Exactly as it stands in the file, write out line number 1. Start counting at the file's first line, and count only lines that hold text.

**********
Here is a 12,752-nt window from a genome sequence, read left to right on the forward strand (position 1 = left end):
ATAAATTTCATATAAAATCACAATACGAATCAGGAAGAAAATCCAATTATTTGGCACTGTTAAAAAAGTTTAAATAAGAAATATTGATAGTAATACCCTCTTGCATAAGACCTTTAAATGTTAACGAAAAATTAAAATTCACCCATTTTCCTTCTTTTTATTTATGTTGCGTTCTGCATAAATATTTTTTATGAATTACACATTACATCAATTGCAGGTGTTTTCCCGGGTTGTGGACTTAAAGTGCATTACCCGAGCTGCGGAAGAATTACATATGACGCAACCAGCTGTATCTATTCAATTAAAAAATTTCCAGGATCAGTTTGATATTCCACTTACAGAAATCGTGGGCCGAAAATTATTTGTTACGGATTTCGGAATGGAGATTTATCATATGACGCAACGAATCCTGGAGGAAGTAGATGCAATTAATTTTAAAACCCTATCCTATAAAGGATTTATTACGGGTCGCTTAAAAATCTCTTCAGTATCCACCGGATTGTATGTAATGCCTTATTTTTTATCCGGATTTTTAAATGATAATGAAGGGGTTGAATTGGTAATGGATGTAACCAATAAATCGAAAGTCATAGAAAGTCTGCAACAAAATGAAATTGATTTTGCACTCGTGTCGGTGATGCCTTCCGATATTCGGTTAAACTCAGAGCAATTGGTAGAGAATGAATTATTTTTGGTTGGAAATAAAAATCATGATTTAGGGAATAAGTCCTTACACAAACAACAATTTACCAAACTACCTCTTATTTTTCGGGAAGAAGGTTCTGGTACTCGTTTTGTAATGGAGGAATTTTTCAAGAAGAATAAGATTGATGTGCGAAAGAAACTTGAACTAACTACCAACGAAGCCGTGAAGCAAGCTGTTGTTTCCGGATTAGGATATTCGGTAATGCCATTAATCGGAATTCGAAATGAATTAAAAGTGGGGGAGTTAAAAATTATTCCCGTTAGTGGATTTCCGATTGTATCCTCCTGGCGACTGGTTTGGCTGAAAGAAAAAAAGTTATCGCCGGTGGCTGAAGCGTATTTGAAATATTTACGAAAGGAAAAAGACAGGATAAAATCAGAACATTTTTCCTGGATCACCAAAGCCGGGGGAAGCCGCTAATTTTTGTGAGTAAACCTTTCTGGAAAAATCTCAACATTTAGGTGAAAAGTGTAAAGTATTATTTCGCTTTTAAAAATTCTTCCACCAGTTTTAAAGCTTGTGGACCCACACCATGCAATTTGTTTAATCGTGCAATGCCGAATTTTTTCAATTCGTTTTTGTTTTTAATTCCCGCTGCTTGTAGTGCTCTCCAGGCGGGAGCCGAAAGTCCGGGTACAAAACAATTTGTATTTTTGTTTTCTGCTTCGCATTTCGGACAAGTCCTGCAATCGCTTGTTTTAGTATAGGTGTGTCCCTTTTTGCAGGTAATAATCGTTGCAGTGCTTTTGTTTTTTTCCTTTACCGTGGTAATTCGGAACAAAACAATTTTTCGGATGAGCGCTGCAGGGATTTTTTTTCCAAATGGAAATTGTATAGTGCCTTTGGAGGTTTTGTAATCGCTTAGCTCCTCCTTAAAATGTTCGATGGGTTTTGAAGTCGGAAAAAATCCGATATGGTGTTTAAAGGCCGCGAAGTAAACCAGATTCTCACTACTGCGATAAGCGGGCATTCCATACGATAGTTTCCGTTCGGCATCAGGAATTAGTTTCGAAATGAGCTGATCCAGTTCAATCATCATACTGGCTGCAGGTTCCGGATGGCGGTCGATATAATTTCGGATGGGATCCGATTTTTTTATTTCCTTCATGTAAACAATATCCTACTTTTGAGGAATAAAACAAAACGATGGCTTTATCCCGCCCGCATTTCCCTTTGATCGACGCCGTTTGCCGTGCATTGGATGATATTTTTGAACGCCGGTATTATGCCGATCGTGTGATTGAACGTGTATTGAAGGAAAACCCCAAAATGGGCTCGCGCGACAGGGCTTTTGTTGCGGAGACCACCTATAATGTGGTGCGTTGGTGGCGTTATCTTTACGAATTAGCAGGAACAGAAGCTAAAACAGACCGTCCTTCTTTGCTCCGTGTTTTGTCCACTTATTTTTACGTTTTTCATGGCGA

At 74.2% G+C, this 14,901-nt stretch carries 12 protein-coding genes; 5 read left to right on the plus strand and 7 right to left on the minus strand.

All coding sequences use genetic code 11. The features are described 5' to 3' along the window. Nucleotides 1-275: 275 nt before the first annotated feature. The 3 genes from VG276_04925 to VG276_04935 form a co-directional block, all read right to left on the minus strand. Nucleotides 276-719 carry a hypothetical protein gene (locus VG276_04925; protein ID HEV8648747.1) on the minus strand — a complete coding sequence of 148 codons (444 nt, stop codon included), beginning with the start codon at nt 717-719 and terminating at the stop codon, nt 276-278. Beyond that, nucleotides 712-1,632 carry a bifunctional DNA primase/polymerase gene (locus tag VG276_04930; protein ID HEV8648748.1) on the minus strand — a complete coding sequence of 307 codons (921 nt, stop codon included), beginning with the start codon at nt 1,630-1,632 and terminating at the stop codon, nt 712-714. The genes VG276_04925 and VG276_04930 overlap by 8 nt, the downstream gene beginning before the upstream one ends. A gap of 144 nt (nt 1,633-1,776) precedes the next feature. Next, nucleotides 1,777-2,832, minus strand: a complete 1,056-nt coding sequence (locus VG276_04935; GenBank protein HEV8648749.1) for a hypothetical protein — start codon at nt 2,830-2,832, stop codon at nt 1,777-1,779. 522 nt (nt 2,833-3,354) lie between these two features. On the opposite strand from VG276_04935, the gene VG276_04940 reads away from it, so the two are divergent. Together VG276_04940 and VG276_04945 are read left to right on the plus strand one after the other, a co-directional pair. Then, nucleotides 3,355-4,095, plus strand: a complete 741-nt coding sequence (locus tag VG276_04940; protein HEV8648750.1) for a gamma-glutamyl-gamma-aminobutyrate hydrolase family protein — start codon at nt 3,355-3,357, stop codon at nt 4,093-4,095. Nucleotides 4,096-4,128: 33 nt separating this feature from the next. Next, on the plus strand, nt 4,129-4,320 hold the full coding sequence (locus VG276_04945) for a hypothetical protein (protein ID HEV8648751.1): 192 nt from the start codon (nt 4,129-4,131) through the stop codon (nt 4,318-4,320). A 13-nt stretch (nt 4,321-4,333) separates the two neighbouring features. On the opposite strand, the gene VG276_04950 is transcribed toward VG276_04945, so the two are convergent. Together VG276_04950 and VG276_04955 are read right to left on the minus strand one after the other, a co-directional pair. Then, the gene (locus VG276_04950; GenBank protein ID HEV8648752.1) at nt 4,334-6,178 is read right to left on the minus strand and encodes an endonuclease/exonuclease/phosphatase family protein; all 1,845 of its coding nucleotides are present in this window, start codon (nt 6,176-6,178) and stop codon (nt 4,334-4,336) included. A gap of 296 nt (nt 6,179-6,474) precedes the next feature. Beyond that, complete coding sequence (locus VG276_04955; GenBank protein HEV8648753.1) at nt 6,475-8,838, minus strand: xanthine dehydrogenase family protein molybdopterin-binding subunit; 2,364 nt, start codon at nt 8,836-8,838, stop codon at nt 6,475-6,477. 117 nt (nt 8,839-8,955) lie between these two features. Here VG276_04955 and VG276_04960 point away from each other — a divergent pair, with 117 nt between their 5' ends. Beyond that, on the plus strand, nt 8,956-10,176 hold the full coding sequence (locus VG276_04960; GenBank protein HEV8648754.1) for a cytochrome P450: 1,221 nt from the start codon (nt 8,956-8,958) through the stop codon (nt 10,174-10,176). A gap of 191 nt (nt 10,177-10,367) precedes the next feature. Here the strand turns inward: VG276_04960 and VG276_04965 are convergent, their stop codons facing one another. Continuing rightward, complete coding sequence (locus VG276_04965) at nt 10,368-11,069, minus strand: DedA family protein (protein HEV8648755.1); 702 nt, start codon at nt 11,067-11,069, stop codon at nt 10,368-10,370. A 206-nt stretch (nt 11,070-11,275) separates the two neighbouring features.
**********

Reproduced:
Here is a 12,752-nt window from a genome sequence, read left to right on the forward strand (position 1 = left end):